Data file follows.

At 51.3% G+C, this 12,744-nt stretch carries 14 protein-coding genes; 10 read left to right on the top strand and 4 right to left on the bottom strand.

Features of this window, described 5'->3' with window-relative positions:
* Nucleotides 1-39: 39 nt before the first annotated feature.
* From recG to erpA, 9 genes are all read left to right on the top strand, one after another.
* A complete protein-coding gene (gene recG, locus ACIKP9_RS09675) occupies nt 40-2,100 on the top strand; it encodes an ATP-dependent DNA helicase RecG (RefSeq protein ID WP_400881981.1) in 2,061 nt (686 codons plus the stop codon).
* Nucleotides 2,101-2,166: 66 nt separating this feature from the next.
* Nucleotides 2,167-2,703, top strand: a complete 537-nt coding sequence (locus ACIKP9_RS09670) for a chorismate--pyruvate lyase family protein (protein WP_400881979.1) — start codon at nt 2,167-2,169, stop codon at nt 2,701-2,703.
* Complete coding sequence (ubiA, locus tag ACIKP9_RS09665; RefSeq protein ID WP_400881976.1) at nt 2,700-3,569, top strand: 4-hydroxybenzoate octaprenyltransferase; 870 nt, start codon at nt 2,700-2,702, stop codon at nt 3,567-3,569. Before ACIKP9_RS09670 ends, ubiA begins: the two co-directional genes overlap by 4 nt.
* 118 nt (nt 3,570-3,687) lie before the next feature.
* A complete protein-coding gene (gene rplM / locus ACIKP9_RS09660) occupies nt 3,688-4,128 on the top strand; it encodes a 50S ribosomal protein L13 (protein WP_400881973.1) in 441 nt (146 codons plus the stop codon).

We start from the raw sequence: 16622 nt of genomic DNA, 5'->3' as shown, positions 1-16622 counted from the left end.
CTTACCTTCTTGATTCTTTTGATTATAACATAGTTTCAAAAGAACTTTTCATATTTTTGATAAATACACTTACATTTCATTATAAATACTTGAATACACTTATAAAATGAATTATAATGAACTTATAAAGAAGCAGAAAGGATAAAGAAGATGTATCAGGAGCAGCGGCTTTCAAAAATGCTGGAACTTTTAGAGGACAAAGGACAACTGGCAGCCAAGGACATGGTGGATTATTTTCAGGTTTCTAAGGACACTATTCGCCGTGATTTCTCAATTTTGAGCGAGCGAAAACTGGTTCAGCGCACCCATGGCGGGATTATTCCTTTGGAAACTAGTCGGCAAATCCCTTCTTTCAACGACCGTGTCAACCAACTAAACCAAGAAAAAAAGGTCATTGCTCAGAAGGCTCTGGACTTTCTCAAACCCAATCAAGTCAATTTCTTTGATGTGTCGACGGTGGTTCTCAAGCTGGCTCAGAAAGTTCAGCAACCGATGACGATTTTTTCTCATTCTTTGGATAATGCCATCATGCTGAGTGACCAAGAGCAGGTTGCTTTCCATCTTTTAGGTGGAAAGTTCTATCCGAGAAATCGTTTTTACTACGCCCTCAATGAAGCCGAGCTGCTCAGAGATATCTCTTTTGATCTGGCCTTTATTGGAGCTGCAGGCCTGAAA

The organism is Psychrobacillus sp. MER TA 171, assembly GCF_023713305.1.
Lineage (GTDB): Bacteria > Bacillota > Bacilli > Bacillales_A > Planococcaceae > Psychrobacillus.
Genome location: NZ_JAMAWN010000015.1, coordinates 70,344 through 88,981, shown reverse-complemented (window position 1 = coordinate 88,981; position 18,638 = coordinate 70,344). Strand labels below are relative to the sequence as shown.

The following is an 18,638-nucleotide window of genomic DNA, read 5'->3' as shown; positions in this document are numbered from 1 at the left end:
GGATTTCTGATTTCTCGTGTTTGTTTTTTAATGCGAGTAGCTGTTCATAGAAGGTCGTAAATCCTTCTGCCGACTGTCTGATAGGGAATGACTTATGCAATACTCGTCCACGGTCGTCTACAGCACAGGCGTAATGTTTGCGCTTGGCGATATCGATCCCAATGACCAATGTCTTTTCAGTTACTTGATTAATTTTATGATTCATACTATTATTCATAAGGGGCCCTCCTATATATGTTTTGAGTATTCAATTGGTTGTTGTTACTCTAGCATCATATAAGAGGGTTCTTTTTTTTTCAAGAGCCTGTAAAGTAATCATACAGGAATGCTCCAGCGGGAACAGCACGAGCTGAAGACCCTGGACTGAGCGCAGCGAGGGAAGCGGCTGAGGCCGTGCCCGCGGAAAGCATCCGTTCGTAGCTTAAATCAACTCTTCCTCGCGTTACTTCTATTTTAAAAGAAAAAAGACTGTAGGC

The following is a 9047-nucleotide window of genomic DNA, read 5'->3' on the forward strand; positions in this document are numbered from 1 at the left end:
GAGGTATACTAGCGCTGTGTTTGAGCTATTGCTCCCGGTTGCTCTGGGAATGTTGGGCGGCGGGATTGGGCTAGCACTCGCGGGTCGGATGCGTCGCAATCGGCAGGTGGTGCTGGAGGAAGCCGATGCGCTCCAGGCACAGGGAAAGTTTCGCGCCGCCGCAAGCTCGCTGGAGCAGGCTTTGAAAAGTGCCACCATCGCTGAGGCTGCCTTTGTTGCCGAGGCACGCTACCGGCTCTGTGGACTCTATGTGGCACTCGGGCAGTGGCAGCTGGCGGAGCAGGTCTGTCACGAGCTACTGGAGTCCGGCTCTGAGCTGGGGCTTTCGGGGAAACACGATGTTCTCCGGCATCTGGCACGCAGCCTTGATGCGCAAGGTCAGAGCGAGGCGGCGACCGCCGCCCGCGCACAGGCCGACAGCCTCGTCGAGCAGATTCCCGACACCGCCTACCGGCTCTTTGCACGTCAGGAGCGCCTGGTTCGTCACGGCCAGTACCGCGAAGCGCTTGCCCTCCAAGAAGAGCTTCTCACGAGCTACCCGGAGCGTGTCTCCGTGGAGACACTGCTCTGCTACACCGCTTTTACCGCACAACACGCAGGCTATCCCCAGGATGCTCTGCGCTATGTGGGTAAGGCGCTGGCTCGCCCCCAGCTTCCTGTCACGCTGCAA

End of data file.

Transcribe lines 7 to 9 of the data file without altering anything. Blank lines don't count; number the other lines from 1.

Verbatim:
* Nucleotides 2,167-2,703, top strand: a complete 537-nt coding sequence (locus ACIKP9_RS09670) for a chorismate--pyruvate lyase family protein (protein WP_400881979.1) — start codon at nt 2,167-2,169, stop codon at nt 2,701-2,703.
* Complete coding sequence (ubiA, locus tag ACIKP9_RS09665; RefSeq protein ID WP_400881976.1) at nt 2,700-3,569, top strand: 4-hydroxybenzoate octaprenyltransferase; 870 nt, start codon at nt 2,700-2,702, stop codon at nt 3,567-3,569. Before ACIKP9_RS09670 ends, ubiA begins: the two co-directional genes overlap by 4 nt.
* 118 nt (nt 3,570-3,687) lie before the next feature.